What is it with America’s fixation on superheroes? It seems we generate superheroes in infinite combinations and many of them prove their moxy by eventually leaping off the comic book page and into our local cinema. That is the case of
Robert Downey Jr. plays the eccentric inventor, entrepreneur and playboy Tony Stark. I was surprised by director Jon Favreau’s pick for this role, which was unconventional, but Downey actually does a convincing job with this character. Moreover, as action-adventure movies go this one is significantly more engaging than most of them, even if its plot leaves little to the viewer’s imagination. Stark is a pragmatic genius who hopes his next generation armaments will intimidate potential enemies into meek compliance. He feels this way until he pays a visit to Afghanistan and gets captured by a group of guerilla fighters who I assume are aligned with the Taliban. It is hard to tell and doesn’t really matter. The main thing is that Stark is a valuable asset to the enemy, who want him to reproduce one of his newest signature weapons. Instead, very improbably, Stark manages to construct an iron suit instead, which allows him to escape. The incident is transformative. Once back safely in his California digs Stark denounces violence and attempts to change the course of his company toward more peaceful pursuits. As you might suspect this does not go over well with stockholders. In particular, Obadiah Stane (Jeff Bridges), the company’s CEO is not amused and works hard to change Stark’s mind. Stark though prefers to hide in his laboratory where, except for occasional interruptions from his comely personal assistant Pepper Potts (Gwyneth Paltrow), he works to improve the shattered Iron Man prototype suit he left behind in Afghanistan.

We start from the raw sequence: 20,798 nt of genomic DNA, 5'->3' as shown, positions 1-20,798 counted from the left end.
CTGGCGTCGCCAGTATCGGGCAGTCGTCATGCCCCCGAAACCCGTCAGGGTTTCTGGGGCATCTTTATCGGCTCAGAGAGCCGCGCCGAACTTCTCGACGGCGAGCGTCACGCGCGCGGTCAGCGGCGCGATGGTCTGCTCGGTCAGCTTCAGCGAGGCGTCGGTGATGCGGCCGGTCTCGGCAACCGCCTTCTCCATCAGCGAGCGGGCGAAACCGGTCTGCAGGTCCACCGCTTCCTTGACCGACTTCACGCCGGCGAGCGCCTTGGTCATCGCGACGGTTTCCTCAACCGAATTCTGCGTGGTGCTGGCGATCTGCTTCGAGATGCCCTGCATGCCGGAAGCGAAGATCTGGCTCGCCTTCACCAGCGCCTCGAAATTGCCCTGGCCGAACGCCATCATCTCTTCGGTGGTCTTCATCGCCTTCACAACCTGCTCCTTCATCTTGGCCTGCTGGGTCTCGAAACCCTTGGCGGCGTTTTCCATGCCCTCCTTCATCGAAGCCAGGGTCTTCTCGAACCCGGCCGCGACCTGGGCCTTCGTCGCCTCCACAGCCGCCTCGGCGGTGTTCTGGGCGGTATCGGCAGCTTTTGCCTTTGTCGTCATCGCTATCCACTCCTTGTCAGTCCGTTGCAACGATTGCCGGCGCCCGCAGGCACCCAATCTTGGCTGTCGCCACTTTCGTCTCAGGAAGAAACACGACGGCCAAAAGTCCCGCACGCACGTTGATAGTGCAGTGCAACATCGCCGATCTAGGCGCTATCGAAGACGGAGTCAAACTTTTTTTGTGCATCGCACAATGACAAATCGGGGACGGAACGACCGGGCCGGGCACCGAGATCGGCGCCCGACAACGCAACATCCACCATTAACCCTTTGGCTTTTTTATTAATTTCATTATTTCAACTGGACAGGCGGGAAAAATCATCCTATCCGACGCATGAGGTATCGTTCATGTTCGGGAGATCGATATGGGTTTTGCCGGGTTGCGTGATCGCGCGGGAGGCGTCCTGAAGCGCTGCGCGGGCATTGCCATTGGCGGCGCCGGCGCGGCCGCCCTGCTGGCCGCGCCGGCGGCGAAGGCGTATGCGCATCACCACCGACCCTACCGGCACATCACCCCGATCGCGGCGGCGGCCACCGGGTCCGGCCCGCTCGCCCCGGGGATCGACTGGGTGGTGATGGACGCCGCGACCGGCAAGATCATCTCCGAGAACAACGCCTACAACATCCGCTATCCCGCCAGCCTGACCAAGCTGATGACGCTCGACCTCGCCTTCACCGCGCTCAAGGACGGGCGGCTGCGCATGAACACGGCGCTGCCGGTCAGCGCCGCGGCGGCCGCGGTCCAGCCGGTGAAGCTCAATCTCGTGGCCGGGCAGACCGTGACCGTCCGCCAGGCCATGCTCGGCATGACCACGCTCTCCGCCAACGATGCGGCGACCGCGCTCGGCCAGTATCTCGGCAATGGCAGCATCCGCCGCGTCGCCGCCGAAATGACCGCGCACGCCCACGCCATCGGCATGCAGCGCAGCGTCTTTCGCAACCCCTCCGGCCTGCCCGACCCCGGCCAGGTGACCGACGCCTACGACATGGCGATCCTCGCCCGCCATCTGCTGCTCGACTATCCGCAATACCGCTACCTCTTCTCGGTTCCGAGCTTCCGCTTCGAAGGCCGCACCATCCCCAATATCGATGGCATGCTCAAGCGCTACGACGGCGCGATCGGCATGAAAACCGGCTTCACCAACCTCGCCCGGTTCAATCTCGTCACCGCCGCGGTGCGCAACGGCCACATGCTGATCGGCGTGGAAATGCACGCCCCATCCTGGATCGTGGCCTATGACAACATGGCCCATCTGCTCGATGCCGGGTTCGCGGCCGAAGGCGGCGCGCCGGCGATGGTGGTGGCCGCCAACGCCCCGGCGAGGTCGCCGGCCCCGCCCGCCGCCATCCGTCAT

It turns out that Stane is much more jealous of Stark than he is an admirer and this conflict will eventually manifest itself with many special effects. Stane wants to prove his mojo too and works to develop his own much bigger Iron Man suit, thereby proving his superiority and masculinity, while also hopefully saving Stark Industries from the evils of developing peaceful technologies.
Downey seems to be having fun playing Stark. He manages to make Stark rather fun and interesting. Women are his plaything, but he his real passion seems to be his laboratory and his cute robot which aids him in assembling his Iron Man suit. It takes a party for him to see his slinky secretary Pepper in a romantic light. Clearly Pepper has had the hots for him for many years, but they have had too many years in an employer-employee relationship for either to seriously consider a more intimate kind of relationship. Paltrow too is convincing as Stark’s Girl Friday. Their cute banter helps enliven the movie which probably would otherwise have gone somewhat flat.
The special effects are not that special, at least these days, so by themselves are not much incentive to see the movie. Fortunately, the story at least moves briskly and never drags. We do not spend enough time with Stark to find him irritating. Also the romantic tension with Pepper Potts hits just the right notes to be engaging without becoming annoying. The villains, which include Terrance Howard as the Afghani warlord Rhodey, are at least not your typical one dimensional villains and draw your interest. The scenes in Afghanistan are quite convincingly done. Naturally Stark has to save some villagers from impending injustice, but most of the action seems to be confined to Los Angeles where Stark and Stane get to engage in some amazing pyrotechnics.
While not as much fun as the recently released Star Trek, if action-adventure films are your love and you missed Iron Man, you should definitely pick it up for it is engaging and enjoyable. Iron Man definitely rests in the top twenty percent of this genre.
3.2 on my 4.0 scale.